[0076] 2

TABLE 2
AnnealingAustemperingAustemperingTensile
temperatureAnnealinginitiatingtimeYield strengthstrengthElongationFlash butt
Steel(° C.)time(sec.)temperature (° C.)(sec.)(kgf/mm2)(kgf/mm2)(%)weldabilityRemarks
A17705140030050.481.523ΔComp. 1
A18005140030044.3774.2334.02Inv. 1
A18305140030040.7180.5331.17Inv. 2
A18005145030042.9981.0130.14Inv. 3
A18305145030043.7481.1329.38Inv. 4
A18605140030040.378.524.5ΔComp. 2
A180010240030042.9080.6029.10Inv. 5
A28005140030044.9874.1630.53Inv. 6
A28305140030043.2375.1331.34Inv. 7
A28305145030045.1072.4428.93Inv. 8
A280010240030045.9076.9029.30Inv. 9
A38305140030043.9180.2629.35Inv. 10
A48305140030042.0681.9030.31Inv. 11
B18005140030041.1083.8021.60ΔComp. 3
B18005145030040.3092.1017.40ΔComp. 4
B18005150030041.5085.3016.20ΔComp. 5
B180010245030040.3092.1017.40ΔComp. 6
B28005140030042.6076.1023.10ΔComp. 7
B28005145030036.5082.5023.80ΔComp. 8
B28005150030047.0068.5023.20ΔComp. 9
B280010245030036.5082.5023.80ΔComp. 10
B38005145030047.8071.0020.80XComp. 11
B38005150030055.6070.8023.20XComp. 12
B380010245030047.8071.0020.80XComp. 13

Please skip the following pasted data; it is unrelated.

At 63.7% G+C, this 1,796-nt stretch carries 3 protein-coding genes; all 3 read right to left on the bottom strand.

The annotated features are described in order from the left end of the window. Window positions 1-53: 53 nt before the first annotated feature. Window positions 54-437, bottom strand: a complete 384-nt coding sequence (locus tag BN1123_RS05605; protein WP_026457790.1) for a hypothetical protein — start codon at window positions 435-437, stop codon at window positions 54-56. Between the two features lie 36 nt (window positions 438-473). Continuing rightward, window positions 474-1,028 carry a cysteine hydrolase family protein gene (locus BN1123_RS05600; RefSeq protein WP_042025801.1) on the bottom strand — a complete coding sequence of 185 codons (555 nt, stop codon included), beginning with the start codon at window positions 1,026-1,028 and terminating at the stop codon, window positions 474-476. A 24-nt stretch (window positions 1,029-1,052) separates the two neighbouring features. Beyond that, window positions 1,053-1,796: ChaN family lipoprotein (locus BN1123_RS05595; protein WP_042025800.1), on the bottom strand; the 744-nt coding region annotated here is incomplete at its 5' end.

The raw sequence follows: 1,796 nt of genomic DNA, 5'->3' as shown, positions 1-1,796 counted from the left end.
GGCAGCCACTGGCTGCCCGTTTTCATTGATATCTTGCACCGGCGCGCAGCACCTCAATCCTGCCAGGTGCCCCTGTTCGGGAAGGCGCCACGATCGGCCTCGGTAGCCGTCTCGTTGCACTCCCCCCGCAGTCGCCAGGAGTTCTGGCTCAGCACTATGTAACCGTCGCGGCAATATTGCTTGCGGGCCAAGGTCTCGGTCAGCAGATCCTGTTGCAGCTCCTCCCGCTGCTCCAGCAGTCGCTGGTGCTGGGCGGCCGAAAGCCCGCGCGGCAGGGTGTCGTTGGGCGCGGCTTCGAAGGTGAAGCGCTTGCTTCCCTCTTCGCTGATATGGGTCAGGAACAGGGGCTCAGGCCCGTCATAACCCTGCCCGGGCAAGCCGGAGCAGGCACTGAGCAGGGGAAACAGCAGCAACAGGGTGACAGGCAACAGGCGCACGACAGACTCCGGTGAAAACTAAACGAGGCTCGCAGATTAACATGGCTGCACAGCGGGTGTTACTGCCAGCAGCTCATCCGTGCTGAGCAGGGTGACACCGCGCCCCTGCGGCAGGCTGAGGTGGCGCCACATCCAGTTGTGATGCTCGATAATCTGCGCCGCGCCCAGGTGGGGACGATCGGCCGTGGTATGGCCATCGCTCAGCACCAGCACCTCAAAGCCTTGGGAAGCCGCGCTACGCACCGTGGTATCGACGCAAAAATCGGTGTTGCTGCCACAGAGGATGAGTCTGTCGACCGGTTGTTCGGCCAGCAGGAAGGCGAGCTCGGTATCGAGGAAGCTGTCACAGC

B48005140030040.0078.0026.00XComp. 14
B58005140030040.0068.0016.00ΔComp. 15
B68005140030046.0075.0025.00ΔComp. 16

[0077] As shown from Table 1 and Table 2, the inventive examples 1-11, in which the composition and continuous annealing condition of each steel are optimized, were excellent in elongation and weldability.

[0078] On the other hand, the comparative examples 3-13, in which the composition of each steel is outside the range of the present invention, were poor in elongation and weldability. In particular, as for the comparative examples 11-14, which were manufactured using B3 steel material with a Si content of more than 1.5%, all had poor weldability.

[0079] As for the comparative example 15, which was manufactured using B5 steel material with Si+50/8P of less than 1.2, and the comparative example 16, which was manufactured using B6 steel material with a small amount of nitrogen, elongation was low.